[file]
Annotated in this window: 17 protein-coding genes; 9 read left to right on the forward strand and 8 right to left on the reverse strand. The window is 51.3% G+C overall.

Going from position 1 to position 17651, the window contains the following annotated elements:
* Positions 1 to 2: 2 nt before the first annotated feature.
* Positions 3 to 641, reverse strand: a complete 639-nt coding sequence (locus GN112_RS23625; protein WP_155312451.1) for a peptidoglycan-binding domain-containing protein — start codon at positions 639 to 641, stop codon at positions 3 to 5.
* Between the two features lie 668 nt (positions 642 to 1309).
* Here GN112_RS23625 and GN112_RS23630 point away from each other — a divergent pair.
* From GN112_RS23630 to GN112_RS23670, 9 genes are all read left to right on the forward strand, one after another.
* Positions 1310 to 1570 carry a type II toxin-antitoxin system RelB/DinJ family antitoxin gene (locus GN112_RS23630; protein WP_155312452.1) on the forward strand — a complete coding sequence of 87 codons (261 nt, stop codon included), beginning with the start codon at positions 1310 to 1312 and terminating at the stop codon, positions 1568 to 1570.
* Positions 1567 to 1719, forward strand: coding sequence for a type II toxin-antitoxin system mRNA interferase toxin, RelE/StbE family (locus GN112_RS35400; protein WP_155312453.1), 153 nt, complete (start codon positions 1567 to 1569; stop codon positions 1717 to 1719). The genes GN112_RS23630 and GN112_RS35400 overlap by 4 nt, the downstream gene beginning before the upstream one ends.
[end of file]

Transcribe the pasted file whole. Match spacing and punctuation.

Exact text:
Annotated in this window: 17 protein-coding genes; 9 read left to right on the forward strand and 8 right to left on the reverse strand. The window is 51.3% G+C overall.

Going from position 1 to position 17651, the window contains the following annotated elements:
* Positions 1 to 2: 2 nt before the first annotated feature.
* Positions 3 to 641, reverse strand: a complete 639-nt coding sequence (locus GN112_RS23625; protein WP_155312451.1) for a peptidoglycan-binding domain-containing protein — start codon at positions 639 to 641, stop codon at positions 3 to 5.
* Between the two features lie 668 nt (positions 642 to 1309).
* Here GN112_RS23625 and GN112_RS23630 point away from each other — a divergent pair.
* From GN112_RS23630 to GN112_RS23670, 9 genes are all read left to right on the forward strand, one after another.
* Positions 1310 to 1570 carry a type II toxin-antitoxin system RelB/DinJ family antitoxin gene (locus GN112_RS23630; protein WP_155312452.1) on the forward strand — a complete coding sequence of 87 codons (261 nt, stop codon included), beginning with the start codon at positions 1310 to 1312 and terminating at the stop codon, positions 1568 to 1570.
* Positions 1567 to 1719, forward strand: coding sequence for a type II toxin-antitoxin system mRNA interferase toxin, RelE/StbE family (locus GN112_RS35400; protein WP_155312453.1), 153 nt, complete (start codon positions 1567 to 1569; stop codon positions 1717 to 1719). The genes GN112_RS23630 and GN112_RS35400 overlap by 4 nt, the downstream gene beginning before the upstream one ends.